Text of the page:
Sunday, September 09, 2007

More bad news on the London Olympics

On Thursday night I picked up a copy of Writers' News at my writing group. The lead story runs:
Writers and arts organisations are protesting against proposals to slash Arts Council funding to help fund the 2012 Olympics.
Although hosting the event is undoubtedly a coup for the UK, an underestimation of the Games' eventual cost has led to the Chancellor of the Exchequer's decision to use National Lottery funds to plug the spending shortfall. As a result it has been proposed that the Arts Council England's Grants for the Arts budget be slashed by 35 per cent. This means that during the funding year 2007/8 only £54m will be awarded, down from £83m in the current financial year, with serious implications for small arts organisations.
More evidence, I feel, that the Liberal Democrats should have opposed the London Olympic bid and called for the original budget (variously put at £1.9bn or £2.4bn) to be put into community sports groups instead.

It seems that some people have been doing better out of the Olympics than the nations' writers. A Dispatches documentary on Channel 4 tomorrow night that some of the most prominent figures involved in the bid have been cashing in by claiming generous fees and salaries.

The most famous names to be mentioned will include Sebastian Coe, Princess Anne and Jonathan Edwards, but the big money has gone to less prominent figures. The Evening Standard claims:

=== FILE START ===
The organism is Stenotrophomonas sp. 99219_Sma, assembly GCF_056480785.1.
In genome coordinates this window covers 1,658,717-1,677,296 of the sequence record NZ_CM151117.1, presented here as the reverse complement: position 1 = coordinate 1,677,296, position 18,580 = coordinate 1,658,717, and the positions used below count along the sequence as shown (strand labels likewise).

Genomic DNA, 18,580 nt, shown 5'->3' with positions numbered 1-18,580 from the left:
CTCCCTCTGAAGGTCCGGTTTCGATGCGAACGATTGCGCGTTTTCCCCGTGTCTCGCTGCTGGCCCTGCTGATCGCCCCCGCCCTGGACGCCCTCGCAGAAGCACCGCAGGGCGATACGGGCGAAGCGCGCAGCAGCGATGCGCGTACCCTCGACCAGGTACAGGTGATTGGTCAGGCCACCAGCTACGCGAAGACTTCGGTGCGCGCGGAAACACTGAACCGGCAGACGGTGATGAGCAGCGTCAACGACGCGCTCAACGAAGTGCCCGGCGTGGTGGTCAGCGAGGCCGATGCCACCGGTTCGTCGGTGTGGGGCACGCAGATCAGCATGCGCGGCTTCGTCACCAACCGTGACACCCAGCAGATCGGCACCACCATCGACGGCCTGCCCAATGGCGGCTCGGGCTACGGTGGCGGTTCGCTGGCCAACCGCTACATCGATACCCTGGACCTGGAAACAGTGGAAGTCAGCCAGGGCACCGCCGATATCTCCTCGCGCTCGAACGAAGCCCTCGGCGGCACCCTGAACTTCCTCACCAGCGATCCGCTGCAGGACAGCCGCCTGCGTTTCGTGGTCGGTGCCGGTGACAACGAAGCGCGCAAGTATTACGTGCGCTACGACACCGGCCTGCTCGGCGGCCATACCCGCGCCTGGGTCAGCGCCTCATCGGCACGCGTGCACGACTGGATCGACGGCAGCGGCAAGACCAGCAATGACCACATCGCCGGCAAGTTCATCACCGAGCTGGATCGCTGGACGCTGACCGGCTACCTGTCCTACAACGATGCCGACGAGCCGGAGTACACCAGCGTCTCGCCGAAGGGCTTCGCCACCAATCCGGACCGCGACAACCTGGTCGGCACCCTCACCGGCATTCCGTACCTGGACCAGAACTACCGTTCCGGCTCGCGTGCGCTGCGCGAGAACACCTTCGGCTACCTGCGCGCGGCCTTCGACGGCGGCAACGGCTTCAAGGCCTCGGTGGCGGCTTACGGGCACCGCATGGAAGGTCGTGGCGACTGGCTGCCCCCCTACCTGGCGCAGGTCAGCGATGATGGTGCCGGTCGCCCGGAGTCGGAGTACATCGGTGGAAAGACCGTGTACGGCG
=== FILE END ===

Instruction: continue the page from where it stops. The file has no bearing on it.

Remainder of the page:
The documentary reveals that Locog chief executive Paul Deighton, the man who commissioned the widely-derided 2012 logo, received £536,000 last year, including a £100,000 performance-related bonus.

A retired City financier, his personal fortune is estimated at more than £100million.

The Olympic Delivery Authority, in charge of building venues, paid £232,000 for the services of accountant David Leather, a partner at Ernst & Young, for 19 weeks' work last summer - equivalent to £2,440 a day.
And most shocking of all:
The documentary also accused the Government of covering up a report it commissioned from economist Dr Adam Blake of Nottingham University during the fight for the Games.

He found that, while London would benefit by £6billion, the rest of Britain would lose £4billion as money was sucked into the capital.

The report - which could have ruined London's chance - was buried until after the bid succeeded.


Jock Coats said...

Whilst I would join you in the queue to bash those who take half a million a year for performing what ought to be a voluntary service to my mind, we should not oppose it, just ensure that it could be financed more equitably - LVT. The capital costs of the infrastructure at least could be recouped several times over from the increases in land values around the sites.

Anonymous said...

people now have to work for free when they work on a public project? interesting idea, perhaps start by making that demand of Mr G brown and work downwards, would certainly save a lot of money